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BMC Genomics. 2015 Dec 7;16:1034. doi: 10.1186/s12864-015-2241-6.

A method for positive forensic identification of samples from extremely low-coverage sequence data.

Author information

1
Department of Biomolecular Engineering, University of California, Santa Cruz, 1156 High St, Santa Cruz, CA, 95064, USA. svohr@ucsc.edu.
2
Facultad de Ciencias, Universidad Nacional Autónoma de México, Av. Universidad 3000 Circuito Exterior S/N, Delegación Coyoacán, Ciudad Universitaria, C.P. 04510, Ciudad de México, D.F., México. fernandobuenabad@ciencias.unam.mx.
3
Department of Ecology and Evolutionary Biology, University of California, Santa Cruz, 1156 High St, Santa Cruz, CA, 95064, USA. bashapir@ucsc.edu.
4
Department of Biomolecular Engineering, University of California, Santa Cruz, 1156 High St, Santa Cruz, CA, 95064, USA. ed@soe.ucsc.edu.

Abstract

BACKGROUND:

Determining whether two DNA samples originate from the same individual is difficult when the amount of retrievable DNA is limited. This is often the case for ancient, historic, and forensic samples. The most widely used approaches rely on amplification of a defined panel of multi-allelic markers and comparison to similar data from other samples. When the amount retrievable DNA is low these approaches fail.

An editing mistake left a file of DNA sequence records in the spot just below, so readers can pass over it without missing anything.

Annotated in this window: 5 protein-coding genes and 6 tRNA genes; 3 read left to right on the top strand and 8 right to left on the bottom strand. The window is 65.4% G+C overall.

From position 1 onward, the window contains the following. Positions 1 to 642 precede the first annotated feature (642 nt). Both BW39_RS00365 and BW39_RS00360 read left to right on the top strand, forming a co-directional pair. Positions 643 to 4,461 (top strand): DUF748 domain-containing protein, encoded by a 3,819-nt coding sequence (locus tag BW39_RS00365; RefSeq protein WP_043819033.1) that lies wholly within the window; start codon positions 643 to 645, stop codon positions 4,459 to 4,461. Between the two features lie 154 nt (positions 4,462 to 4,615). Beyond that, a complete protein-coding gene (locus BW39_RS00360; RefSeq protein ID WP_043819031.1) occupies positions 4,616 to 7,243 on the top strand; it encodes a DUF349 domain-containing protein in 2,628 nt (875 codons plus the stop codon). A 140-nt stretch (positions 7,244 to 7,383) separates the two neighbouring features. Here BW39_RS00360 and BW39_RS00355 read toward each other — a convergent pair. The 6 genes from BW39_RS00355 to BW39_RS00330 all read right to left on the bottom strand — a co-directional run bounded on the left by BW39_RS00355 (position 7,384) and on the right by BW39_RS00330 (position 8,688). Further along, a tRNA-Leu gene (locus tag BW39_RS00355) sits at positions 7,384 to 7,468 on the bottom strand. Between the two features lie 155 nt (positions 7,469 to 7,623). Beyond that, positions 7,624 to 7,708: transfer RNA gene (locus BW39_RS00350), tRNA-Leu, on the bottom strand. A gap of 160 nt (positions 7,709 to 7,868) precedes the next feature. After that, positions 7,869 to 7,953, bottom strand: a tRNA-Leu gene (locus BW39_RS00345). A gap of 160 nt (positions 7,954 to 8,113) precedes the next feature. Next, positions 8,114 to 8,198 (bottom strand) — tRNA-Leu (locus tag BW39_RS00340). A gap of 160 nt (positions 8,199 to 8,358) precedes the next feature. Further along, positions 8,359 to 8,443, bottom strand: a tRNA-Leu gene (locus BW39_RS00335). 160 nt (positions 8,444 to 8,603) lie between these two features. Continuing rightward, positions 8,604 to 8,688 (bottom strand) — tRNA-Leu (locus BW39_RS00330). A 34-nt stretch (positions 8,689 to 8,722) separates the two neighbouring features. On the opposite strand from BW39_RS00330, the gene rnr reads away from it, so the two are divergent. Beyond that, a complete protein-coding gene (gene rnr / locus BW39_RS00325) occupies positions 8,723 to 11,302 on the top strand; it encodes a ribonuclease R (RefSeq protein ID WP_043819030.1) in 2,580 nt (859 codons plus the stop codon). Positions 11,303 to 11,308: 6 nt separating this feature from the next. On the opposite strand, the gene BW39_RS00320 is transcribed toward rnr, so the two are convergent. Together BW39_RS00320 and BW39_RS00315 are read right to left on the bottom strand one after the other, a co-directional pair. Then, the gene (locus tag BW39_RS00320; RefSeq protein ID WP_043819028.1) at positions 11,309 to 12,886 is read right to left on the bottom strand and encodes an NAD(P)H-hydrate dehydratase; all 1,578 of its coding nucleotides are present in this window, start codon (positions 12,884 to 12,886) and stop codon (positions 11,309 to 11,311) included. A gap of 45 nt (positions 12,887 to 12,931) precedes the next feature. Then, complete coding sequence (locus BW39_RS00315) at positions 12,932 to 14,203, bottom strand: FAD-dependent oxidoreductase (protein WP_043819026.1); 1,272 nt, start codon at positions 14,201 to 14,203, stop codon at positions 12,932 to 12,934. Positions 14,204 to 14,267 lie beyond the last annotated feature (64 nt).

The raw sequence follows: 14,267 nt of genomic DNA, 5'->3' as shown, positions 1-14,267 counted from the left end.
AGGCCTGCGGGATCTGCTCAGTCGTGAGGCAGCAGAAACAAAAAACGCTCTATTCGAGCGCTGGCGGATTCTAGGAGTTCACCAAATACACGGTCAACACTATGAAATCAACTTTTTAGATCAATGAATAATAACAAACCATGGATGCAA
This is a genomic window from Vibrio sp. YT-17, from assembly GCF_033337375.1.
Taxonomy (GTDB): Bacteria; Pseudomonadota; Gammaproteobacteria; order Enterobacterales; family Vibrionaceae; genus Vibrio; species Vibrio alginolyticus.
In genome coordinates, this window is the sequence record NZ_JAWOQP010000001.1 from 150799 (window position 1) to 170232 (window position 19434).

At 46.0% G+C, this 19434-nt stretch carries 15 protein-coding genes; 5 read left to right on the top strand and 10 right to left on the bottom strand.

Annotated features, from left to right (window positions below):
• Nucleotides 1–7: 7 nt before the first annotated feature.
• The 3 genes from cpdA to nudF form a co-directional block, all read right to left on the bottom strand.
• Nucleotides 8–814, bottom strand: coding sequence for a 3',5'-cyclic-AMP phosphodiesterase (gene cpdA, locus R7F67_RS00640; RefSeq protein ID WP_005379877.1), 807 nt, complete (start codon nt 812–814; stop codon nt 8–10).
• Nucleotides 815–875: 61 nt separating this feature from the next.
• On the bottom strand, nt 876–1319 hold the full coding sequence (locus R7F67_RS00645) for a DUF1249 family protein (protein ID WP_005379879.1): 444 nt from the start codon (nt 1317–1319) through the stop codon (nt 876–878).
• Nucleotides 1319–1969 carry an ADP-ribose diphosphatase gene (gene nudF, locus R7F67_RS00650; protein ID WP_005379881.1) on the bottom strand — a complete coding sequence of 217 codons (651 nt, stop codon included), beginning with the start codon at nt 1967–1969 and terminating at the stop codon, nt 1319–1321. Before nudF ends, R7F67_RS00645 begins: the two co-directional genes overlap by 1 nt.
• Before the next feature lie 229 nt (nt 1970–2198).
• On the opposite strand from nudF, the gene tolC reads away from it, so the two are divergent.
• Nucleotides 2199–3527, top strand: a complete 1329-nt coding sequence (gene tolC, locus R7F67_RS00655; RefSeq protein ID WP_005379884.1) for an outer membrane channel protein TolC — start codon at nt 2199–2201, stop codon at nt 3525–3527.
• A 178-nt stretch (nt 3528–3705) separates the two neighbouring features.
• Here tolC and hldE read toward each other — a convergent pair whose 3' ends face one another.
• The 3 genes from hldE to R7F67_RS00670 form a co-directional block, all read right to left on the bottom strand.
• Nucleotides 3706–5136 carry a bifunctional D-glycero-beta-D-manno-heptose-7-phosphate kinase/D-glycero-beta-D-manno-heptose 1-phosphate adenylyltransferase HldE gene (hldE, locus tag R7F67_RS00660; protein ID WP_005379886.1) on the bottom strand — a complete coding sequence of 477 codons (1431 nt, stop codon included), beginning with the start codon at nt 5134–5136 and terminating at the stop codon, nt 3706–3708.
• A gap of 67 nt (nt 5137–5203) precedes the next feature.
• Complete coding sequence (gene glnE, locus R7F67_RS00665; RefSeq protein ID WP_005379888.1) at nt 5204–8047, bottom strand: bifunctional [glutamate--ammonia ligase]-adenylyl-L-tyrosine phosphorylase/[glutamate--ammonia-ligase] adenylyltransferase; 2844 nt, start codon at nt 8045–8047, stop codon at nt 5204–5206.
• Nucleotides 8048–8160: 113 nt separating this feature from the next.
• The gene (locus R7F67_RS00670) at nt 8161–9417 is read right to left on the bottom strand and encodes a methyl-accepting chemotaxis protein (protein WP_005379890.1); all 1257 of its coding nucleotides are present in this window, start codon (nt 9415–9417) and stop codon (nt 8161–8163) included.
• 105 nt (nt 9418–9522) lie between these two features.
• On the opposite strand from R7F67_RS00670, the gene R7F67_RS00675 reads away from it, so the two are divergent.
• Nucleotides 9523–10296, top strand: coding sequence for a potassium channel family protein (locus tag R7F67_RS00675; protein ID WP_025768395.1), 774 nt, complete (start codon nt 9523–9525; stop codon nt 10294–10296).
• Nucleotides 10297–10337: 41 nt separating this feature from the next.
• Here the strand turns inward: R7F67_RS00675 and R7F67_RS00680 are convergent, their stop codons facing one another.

RESULTS:

We describe a new method for assessing whether shotgun DNA sequence data from two samples are consistent with originating from the same or different individuals. Our approach makes use of the large catalogs of single nucleotide polymorphism (SNP) markers to maximize the chances of observing potentially discriminating alleles. We further reduce the amount of data required by taking advantage of patterns of linkage disequilibrium modeled by a reference panel of haplotypes to indirectly compare observations at pairs of linked SNPs. Using both coalescent simulations and real sequencing data from modern and ancient sources, we show that this approach is robust with respect to the reference panel and has power to detect positive identity from DNA libraries with less than 1 % random and non-overlapping genome coverage in each sample.

CONCLUSION:

We present a powerful new approach that can determine whether DNA from two samples originated from the same individual even when only minute quantities of DNA are recoverable from each.

PMID:
26643904
PMCID:
PMC4672566
DOI:
10.1186/s12864-015-2241-6
[Indexed for MEDLINE]
Free PMC Article

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